My Friend Jean Vanier
I first met Jean Vanier in Montreal at a conference for Theology students in 1966. This was the year I was ordained to the priesthood. I was 33years old and Jean was 37. He was one of the two main speakers and the other was William Stringfellow, a protestant theologian and radically committed activist with a powerful message.
However it was Vanier and his words about what he had been living in a community he called l’Arche with people with learning disabilities that most deeply touched my heart. I knew that when I would be in Europe for my final year of Jesuit training I needed to go and spend time with Jean and his community. The two and a half years I lived and work there before returning to Ontario were truly transformative.
Since then I have been able to return to that original l’Arche community almost every other year. I cherish the image of Jean with his warm smile and outstretched arms welcoming me “home”. I know that he truly considered me as his friend, but I also know that he made everyone who met him feel respected and valued.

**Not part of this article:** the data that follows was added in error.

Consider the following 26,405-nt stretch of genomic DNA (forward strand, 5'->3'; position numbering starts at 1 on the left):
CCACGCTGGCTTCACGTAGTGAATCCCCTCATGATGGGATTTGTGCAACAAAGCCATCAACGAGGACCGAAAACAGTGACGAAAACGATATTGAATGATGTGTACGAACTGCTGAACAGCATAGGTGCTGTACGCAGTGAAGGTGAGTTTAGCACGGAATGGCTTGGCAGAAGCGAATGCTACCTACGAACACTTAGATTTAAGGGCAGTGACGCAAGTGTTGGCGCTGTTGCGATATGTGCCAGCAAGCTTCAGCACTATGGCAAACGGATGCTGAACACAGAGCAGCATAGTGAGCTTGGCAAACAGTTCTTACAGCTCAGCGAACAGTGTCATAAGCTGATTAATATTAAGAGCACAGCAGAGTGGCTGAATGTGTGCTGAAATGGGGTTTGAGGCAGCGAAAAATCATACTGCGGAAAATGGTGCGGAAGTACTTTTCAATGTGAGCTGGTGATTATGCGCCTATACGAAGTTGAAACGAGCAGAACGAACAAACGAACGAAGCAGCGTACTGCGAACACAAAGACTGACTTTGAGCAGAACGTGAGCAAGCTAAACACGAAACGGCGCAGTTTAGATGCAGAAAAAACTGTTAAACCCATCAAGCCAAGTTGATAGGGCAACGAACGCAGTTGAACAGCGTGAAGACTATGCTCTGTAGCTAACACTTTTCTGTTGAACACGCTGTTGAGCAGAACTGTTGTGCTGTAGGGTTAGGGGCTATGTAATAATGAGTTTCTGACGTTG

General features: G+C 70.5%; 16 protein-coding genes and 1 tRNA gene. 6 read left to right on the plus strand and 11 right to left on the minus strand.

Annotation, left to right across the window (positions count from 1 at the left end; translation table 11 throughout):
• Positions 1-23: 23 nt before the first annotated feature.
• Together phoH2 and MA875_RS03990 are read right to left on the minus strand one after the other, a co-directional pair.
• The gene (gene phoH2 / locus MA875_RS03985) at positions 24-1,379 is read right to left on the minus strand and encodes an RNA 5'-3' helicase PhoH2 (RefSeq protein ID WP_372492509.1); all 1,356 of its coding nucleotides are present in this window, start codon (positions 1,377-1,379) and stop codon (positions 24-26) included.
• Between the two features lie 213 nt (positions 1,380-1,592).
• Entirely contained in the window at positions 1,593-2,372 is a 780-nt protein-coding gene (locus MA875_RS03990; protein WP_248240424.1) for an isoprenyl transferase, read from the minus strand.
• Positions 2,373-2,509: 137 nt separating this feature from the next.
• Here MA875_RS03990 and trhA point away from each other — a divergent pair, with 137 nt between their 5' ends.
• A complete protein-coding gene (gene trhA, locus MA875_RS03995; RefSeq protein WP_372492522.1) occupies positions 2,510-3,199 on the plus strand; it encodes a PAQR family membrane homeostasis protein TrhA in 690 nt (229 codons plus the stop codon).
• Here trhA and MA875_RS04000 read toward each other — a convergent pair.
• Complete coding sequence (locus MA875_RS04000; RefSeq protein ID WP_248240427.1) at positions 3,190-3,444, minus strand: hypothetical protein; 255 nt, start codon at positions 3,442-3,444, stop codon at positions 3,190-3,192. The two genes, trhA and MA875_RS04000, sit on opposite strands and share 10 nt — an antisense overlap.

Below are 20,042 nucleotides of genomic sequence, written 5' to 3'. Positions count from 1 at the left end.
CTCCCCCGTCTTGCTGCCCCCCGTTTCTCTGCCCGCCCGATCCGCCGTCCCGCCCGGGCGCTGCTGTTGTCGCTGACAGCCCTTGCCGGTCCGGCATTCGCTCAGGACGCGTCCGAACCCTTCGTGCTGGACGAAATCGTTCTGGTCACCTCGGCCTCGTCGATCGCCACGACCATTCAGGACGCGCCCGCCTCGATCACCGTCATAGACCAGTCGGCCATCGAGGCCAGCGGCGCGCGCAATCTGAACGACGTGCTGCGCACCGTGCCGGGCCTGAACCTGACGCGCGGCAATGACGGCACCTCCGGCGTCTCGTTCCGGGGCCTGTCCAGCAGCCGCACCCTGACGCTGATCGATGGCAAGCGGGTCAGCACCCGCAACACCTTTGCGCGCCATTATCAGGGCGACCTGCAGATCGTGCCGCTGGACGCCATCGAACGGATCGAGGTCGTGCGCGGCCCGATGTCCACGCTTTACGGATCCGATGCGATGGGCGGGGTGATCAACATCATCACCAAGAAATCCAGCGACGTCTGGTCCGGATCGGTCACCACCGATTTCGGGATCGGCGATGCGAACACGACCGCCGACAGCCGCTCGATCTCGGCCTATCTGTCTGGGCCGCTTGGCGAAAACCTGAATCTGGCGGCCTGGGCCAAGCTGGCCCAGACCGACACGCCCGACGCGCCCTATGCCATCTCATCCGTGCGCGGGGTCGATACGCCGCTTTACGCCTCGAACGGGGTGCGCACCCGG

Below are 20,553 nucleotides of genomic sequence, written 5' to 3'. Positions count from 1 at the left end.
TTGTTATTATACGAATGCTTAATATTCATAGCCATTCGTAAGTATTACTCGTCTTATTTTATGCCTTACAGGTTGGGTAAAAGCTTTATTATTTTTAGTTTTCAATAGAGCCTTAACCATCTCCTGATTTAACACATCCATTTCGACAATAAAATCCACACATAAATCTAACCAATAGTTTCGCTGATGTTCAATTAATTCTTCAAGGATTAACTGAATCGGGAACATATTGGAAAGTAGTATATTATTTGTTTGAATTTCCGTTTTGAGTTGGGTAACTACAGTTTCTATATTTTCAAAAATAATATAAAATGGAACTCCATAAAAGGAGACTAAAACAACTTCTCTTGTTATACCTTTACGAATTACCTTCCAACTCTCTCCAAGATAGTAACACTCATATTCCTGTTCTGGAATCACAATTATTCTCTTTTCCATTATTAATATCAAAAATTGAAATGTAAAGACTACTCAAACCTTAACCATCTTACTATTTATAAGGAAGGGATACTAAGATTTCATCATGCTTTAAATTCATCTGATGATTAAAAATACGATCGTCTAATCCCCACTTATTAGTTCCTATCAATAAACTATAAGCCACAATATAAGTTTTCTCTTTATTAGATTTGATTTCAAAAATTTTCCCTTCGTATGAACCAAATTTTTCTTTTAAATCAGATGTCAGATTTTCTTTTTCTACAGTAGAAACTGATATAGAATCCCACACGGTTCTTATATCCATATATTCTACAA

The week before Jean died I was able to exchange a few words with him by phone thanks to Christine McGrievy the community leader in Trosly. We had arranged that I would call her on her cell phone while she was there in the palliative care home.
Jean was hardly able to speak but with the help of Christine I understood Jean’s deep gratitude and his peace of heart and his trust in what was ahead for him.
Jean was a man of tenderness and compassion. He was also truly a wise and daring leader, attested to by the extraordinary expansion of l’Arche throughout the world in close to forty countries, and not just Christian but interfaith communities with representatives of all the great religious traditions.
Jean’s spirit continues to infuse these communities with his vision that each and every human being whatever their gifts or limitations are a valued precious child of God that can contribute to the well being of our world.